In-spired

In-spired

Recently we were out for a walk in familiar territory – along the River Tay in Perth.

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I’ve photographed the spires of these churches on many occasions, but not from this viewpoint. Generally, I’ve tried to include the river – preferably when it’s calm. This time, I decided to take advantage of the sparse foliage and shoot through the trees.

Sometimes you need to look at the familiar from a different angle – not just in photography.

 

Faith, hope and love

Faith, hope and love

When we visited Vienna this installation was displayed in Stephansdom.

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Glaube (faith) and Hoffnung (hope) are visible; Liebe (love) is at the far end. The whole piece is called Collective Heart by Eva Petric. I think it adds light and life to the cathedral. The ‘umbrellas’ are made from pieces of crochet-work. This gives a sense of being delicate, but not fragile.

 

Up on the roof

Up on the roof

Well, not literally on the roof, but on one of the towers of the Staphansdom in Vienna.

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I loved the decorative tiles that cover the roof. They turn something practical into something beautiful. I also loved the view from here. In the distance, you can see the twin white towers of the Votivkirche.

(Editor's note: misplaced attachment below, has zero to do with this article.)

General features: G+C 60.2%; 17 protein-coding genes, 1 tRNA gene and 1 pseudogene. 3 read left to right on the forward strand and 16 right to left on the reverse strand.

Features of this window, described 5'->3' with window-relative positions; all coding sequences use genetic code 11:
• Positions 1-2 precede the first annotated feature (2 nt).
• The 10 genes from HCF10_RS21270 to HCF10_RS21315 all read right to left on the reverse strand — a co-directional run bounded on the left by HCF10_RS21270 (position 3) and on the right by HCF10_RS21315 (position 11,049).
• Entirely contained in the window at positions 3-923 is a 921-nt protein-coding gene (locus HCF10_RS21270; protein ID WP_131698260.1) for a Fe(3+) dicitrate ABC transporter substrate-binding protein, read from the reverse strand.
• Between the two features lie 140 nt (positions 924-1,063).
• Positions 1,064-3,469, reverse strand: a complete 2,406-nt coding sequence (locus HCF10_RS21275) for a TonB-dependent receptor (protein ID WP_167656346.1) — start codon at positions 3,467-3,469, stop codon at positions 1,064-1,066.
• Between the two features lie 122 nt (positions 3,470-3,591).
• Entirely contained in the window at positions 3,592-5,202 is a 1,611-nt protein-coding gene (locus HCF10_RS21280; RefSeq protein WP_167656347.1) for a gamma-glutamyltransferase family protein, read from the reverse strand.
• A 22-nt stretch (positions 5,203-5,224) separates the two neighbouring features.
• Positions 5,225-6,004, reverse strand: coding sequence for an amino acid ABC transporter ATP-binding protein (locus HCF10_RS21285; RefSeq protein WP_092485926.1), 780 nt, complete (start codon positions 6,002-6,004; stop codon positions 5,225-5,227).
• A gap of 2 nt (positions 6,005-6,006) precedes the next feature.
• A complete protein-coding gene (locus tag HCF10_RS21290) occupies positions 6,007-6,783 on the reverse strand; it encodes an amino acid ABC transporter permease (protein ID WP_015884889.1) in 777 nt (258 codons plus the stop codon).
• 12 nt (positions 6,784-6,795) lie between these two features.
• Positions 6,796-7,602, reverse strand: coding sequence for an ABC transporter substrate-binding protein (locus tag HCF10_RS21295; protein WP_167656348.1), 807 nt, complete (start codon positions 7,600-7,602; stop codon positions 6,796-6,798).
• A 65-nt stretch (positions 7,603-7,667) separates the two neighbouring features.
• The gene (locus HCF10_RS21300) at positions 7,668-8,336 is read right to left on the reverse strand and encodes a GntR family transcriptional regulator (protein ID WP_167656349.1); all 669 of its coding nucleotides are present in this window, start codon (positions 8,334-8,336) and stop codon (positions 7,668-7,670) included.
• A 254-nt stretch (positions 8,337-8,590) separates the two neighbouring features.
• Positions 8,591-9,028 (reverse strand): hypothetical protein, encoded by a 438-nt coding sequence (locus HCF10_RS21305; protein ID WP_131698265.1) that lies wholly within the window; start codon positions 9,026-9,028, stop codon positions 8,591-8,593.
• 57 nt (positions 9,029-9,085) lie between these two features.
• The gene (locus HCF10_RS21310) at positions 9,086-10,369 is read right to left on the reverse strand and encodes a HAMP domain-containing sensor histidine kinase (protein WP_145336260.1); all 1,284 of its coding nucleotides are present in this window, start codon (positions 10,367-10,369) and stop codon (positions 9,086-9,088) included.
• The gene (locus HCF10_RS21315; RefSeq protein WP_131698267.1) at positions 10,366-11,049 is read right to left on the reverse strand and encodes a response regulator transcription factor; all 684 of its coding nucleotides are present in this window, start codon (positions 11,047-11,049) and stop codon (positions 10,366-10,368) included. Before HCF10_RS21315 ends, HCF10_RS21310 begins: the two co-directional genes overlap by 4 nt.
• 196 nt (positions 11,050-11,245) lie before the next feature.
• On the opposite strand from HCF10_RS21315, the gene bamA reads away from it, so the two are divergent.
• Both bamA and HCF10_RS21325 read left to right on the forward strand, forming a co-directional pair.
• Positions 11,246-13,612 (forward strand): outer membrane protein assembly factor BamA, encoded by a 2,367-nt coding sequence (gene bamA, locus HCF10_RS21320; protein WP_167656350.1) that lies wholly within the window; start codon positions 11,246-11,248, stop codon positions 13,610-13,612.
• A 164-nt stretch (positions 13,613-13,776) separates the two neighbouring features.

This one’s really as simple as that.

This church is brought to you by our sponsor…

This church is brought to you by our sponsor…

This church – the Votivkirche – was one of our first views in Vienna. It’s visible from several parts of the city.

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Despite that, I didn’t quite capture the essence of it. This isn’t a great photo, but I was tickled that the scaffolding seemed to be sponsored by a soft drinks firm. I wonder if that might catch on in the UK.

 

(Other, similar images can be found on my Flickr site – if you’re interested.)

A missed opportunity

A missed opportunity

This is one of those images, that doesn’t quite work. I visited the Karlskirche several times, but I wasn’t happy with any of them. this is about as good as it gets.

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I’d like to go back and give it another go – make more of the reflections and the people who gather around the edge of the water.

Sometimes you know that there’s good image there, but you just can’t see it. or is that just me?

(Other, similar images can be found on my Flickr site – if you’re interested.)

Across the Millennium Bridge #1

Across the Millennium Bridge #1

The Millennium Bridge has become a common vantage point for capturing shots of St Paul’s cathedral. And I don’t have any problems with that – I’ve certainly used this before.